Booker City

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Booker City was a short-lived project to develop a town for middle-class African American residents on a 410-acre site on the Kansas City, Memphis & Birmingham Railroad north of Ensley.

Booker City was part of a movement to establish all-Black towns in the South. It followed the development of the town of Douglass, in southeastern Pratt City, which was notably "administered and occupied exclusively by negroes." In December 1901 John W. Minor, H. M. Horton, E. B. Pennington and J. M. Perkins incorporated the Booker City Land Company with $25,000 in capital.

The projected town was named for famed Tuskegee Institute president Booker T. Washington. A public park and the principal street, Washington Avenue, were likewise named for the educator. The company employed real estate agent E. W. Whips to market home, business and truck-farm sites for sale.

In 1901 the company negotiated the sale of 20 acres, and donated an additional 10 acres, to the Colored Methodist Episcopal Church for construction of a new industrial and normal school, initially called Booker College or Booker City High School. Over the course of the next year, as construction of a dormitory proceeded, exploratory shafts were drilled in the area by the Tennessee Coal, Iron & Railroad Company (TCI).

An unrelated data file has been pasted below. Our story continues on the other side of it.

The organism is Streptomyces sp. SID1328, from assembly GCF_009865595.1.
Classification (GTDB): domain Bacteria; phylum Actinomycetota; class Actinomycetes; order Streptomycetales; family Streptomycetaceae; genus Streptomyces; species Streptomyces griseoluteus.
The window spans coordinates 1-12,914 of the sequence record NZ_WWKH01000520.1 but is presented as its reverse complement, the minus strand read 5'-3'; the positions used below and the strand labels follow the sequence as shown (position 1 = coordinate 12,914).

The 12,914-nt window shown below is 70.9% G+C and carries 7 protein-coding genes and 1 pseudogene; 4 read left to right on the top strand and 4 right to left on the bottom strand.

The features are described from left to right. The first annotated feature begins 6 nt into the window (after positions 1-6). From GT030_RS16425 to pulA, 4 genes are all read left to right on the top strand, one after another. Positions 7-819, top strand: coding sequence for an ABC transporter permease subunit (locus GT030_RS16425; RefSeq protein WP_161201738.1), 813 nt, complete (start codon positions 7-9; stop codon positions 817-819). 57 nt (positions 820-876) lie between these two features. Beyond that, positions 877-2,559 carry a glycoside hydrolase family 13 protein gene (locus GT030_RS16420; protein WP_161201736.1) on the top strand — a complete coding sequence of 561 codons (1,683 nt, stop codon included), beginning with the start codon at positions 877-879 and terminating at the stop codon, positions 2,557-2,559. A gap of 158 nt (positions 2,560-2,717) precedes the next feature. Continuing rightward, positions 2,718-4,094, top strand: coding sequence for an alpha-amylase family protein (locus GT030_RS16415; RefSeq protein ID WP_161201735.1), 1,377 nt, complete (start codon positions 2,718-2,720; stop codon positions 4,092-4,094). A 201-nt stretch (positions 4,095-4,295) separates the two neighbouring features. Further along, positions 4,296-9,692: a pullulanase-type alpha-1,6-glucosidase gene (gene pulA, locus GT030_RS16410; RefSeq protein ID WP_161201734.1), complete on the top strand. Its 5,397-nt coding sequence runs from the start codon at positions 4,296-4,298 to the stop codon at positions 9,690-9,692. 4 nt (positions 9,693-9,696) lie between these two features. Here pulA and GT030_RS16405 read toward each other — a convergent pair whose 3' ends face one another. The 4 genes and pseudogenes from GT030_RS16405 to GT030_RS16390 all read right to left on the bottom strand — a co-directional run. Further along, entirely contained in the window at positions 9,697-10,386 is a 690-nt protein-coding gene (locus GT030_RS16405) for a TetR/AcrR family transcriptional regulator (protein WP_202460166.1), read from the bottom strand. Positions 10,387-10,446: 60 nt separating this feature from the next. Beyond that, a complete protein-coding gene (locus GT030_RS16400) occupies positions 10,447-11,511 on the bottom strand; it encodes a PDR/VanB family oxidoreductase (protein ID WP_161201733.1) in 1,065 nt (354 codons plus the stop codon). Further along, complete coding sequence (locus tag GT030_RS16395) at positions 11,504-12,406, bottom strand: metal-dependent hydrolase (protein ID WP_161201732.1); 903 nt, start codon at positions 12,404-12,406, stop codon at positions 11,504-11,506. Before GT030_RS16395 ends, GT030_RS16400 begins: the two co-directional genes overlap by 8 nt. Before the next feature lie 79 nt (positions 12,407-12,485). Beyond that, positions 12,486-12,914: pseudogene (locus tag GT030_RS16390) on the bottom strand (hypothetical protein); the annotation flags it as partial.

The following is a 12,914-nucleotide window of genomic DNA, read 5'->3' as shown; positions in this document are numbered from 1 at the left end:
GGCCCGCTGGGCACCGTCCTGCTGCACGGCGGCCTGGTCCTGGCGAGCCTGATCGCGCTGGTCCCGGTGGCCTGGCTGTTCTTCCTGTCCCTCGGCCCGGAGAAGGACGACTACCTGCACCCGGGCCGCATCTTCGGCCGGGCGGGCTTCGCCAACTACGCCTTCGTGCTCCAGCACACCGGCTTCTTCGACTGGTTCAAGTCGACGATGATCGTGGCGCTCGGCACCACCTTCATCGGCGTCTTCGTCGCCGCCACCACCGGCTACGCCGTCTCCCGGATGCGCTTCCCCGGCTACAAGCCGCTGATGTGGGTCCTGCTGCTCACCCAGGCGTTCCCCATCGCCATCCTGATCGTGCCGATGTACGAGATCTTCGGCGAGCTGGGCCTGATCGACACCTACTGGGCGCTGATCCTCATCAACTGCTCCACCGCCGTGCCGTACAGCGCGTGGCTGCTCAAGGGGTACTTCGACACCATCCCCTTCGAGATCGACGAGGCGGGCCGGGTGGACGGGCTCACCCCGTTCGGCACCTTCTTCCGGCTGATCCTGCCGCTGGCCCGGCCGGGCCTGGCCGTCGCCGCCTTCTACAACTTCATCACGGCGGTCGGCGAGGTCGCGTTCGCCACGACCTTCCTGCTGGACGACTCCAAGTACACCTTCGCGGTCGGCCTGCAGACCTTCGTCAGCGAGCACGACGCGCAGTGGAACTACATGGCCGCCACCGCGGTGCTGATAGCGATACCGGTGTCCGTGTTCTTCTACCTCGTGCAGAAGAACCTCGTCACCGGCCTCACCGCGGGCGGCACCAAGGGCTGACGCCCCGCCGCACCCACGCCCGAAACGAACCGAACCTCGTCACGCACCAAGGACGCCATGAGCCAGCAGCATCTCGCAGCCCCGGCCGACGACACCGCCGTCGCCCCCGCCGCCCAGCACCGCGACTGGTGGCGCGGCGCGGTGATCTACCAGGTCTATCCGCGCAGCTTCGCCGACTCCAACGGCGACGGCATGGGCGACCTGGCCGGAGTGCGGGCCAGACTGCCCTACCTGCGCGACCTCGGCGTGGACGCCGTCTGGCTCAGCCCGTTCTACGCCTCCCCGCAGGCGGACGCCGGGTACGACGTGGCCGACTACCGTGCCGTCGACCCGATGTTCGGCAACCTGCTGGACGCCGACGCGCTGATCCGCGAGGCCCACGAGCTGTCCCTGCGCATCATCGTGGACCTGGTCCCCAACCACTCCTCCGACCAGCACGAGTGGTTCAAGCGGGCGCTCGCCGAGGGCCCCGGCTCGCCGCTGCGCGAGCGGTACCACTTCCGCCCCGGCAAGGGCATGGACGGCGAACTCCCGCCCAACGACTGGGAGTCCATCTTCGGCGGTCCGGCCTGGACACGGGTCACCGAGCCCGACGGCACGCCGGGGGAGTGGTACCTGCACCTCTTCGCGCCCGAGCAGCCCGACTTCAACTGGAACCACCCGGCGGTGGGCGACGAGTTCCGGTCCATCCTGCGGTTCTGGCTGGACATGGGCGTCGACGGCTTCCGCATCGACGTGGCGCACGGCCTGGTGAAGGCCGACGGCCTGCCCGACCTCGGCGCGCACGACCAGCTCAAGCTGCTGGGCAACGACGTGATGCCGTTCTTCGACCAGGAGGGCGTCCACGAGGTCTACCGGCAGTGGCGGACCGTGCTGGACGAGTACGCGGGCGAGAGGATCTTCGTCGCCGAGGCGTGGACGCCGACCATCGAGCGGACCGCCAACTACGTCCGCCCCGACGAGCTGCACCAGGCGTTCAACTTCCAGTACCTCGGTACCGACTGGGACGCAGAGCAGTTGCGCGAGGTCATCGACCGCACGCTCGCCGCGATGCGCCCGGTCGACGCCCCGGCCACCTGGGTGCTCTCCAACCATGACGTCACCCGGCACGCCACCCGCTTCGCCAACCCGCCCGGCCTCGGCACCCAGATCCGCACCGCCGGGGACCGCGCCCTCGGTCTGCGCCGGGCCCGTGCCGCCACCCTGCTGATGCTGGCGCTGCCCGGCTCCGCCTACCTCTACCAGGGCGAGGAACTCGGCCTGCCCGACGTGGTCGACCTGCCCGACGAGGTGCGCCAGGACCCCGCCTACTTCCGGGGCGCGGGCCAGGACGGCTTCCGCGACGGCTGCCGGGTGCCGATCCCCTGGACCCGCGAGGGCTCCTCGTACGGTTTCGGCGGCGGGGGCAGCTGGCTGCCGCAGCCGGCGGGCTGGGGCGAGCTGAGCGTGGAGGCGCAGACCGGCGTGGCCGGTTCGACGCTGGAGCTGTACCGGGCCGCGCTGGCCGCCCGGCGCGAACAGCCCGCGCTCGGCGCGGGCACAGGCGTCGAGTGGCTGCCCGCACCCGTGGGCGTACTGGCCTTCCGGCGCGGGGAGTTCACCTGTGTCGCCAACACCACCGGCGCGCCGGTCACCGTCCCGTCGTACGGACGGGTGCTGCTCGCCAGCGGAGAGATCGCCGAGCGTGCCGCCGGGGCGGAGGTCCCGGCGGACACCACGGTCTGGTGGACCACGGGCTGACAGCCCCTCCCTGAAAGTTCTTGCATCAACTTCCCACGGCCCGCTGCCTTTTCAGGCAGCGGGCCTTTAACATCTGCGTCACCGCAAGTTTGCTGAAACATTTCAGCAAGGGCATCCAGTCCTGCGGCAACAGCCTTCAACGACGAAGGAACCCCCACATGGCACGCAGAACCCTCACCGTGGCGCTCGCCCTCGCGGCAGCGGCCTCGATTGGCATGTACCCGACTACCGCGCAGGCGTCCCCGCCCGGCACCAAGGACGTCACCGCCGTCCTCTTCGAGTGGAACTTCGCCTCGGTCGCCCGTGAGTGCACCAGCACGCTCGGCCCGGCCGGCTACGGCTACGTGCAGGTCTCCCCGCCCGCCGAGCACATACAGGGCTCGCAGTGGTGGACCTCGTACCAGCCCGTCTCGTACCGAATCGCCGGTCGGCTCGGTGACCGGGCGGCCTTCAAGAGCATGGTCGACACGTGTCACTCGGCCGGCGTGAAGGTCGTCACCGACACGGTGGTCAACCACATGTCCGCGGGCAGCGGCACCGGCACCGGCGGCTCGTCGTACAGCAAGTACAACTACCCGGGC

Booker College opened in late 1902 and soon merged with another CME school in Thomasville, Clarke County to become Miles Memorial College, which was located on Miles Avenue. Another activity in the city was the manufacture of molasses, and it was reported in December 1905 that the citizens had made 750 gallons that year.

In 1907 TCI acquired the CME's Booker City property in exchange for a 30-acre site in their planned new city of Corey (now Fairfield). Over the next decade TCI redeveloped the former Booker City into a "model mining village" which it named Docena.


  • "A declaration of incorporation." (October 11, 1901) The Birmingham News, p. 3
  • "Items from the Steel City" (November 28, 1901) The Birmingham News, p. 8
  • "Negro Bishops Meet" (January 18, 1902) The Montgomery Advertiser, p. 3
  • "Colored Bishops Holding a Mid-Winter Session in City." (January 17, 1902), p. 8
  • "All Negro Towns" (January 29, 1902) The Fort Payne Journal, p. 4
  • "Editorials" (March 15, 1902) Missionary Searchlight (Selma), p. 3
  • "Happy at Ensley" (October 16, 1902) The Birmingham News, p. 8
  • "Visited Booker City" (March 9, 1905) The Birmingham News, p. 10
  • "News from Booker City, Ala." (December 7, 1905) The Journal (Huntsville), p. 3